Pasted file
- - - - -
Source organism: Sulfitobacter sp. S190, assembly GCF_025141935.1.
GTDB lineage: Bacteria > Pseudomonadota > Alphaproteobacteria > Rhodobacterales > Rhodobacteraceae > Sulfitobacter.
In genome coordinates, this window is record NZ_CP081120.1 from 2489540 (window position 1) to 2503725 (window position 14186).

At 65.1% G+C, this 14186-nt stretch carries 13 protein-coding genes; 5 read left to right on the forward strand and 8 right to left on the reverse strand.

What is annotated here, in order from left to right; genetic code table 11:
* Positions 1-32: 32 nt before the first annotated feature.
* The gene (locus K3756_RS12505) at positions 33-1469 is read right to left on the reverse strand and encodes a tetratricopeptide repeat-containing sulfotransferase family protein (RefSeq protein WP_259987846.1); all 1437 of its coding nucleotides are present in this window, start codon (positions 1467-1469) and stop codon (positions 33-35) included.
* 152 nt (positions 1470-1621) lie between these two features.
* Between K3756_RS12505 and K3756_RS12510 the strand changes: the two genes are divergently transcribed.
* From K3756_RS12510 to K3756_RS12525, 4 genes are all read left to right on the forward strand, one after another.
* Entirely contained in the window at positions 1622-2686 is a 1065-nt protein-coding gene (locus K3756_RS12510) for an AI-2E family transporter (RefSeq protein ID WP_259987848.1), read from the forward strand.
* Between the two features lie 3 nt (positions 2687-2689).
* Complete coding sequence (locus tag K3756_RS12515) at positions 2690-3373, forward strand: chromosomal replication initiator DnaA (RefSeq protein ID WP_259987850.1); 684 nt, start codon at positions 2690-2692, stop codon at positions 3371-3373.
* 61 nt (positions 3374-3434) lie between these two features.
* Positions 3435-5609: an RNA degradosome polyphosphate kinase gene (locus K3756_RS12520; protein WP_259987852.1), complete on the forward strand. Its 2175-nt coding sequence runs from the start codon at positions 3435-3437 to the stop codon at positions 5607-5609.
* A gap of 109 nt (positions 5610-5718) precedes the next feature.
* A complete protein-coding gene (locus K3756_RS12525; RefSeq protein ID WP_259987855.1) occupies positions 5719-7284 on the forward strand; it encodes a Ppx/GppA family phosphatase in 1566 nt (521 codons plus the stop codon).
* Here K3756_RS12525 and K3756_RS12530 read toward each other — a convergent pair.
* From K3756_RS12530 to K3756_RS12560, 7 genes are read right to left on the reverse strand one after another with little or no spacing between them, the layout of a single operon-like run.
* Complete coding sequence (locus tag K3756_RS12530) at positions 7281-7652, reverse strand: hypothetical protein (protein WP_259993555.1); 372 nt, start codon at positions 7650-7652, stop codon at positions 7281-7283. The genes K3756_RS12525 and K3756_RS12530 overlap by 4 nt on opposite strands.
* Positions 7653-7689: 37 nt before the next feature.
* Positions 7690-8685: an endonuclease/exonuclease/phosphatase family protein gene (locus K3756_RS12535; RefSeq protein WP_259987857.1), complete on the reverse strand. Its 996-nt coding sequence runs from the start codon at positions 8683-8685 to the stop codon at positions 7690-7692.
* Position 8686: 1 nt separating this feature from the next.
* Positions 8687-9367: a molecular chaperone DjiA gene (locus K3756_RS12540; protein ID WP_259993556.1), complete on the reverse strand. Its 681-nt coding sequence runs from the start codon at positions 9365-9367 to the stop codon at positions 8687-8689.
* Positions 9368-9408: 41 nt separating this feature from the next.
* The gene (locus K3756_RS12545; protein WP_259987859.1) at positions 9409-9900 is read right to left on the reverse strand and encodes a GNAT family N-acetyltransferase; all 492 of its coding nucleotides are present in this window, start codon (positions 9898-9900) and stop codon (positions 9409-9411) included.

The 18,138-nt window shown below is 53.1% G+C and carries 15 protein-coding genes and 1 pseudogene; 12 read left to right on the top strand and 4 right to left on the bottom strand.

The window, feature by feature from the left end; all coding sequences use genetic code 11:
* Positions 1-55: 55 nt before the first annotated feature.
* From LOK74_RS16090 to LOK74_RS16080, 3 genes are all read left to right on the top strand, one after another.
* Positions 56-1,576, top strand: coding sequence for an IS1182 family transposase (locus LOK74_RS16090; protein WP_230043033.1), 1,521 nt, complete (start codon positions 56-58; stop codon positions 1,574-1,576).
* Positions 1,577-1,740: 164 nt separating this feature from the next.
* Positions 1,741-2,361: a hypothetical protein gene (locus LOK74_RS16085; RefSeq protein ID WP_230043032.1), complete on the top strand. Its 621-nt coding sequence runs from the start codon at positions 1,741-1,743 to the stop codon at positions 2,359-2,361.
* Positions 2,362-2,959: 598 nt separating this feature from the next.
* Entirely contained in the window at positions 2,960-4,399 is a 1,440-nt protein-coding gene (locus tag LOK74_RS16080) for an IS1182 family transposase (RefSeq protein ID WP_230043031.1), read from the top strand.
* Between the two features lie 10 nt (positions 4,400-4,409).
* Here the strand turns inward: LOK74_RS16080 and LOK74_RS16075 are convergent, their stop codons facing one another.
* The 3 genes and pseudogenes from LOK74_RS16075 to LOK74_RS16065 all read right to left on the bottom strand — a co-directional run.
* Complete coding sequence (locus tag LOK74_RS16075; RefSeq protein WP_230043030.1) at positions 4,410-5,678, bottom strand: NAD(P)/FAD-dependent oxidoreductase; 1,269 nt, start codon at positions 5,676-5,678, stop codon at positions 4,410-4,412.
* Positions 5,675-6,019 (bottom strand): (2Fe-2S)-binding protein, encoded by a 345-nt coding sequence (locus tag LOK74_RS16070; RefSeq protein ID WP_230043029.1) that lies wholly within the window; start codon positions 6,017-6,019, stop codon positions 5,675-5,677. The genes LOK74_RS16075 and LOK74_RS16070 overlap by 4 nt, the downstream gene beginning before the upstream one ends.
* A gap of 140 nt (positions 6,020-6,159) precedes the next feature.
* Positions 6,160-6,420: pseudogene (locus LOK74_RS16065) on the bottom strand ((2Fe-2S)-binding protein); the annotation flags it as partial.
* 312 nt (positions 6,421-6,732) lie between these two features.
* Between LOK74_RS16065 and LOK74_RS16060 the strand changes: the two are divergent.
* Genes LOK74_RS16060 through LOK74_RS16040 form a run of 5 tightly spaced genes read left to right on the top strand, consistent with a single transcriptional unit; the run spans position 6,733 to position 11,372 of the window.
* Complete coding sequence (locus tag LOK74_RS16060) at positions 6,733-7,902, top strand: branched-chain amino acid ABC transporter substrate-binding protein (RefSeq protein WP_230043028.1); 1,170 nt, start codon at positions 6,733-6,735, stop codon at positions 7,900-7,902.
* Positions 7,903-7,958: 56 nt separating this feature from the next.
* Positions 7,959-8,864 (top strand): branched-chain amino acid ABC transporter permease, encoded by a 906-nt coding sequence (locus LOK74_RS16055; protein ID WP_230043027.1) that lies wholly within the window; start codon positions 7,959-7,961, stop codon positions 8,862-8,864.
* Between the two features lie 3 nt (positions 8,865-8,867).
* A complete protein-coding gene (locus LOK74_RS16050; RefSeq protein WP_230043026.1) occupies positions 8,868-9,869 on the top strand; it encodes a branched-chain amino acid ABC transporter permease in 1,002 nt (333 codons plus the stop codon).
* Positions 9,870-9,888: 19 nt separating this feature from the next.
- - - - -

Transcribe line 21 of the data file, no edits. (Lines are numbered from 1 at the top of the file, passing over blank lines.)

* Positions 7653-7689: 37 nt before the next feature.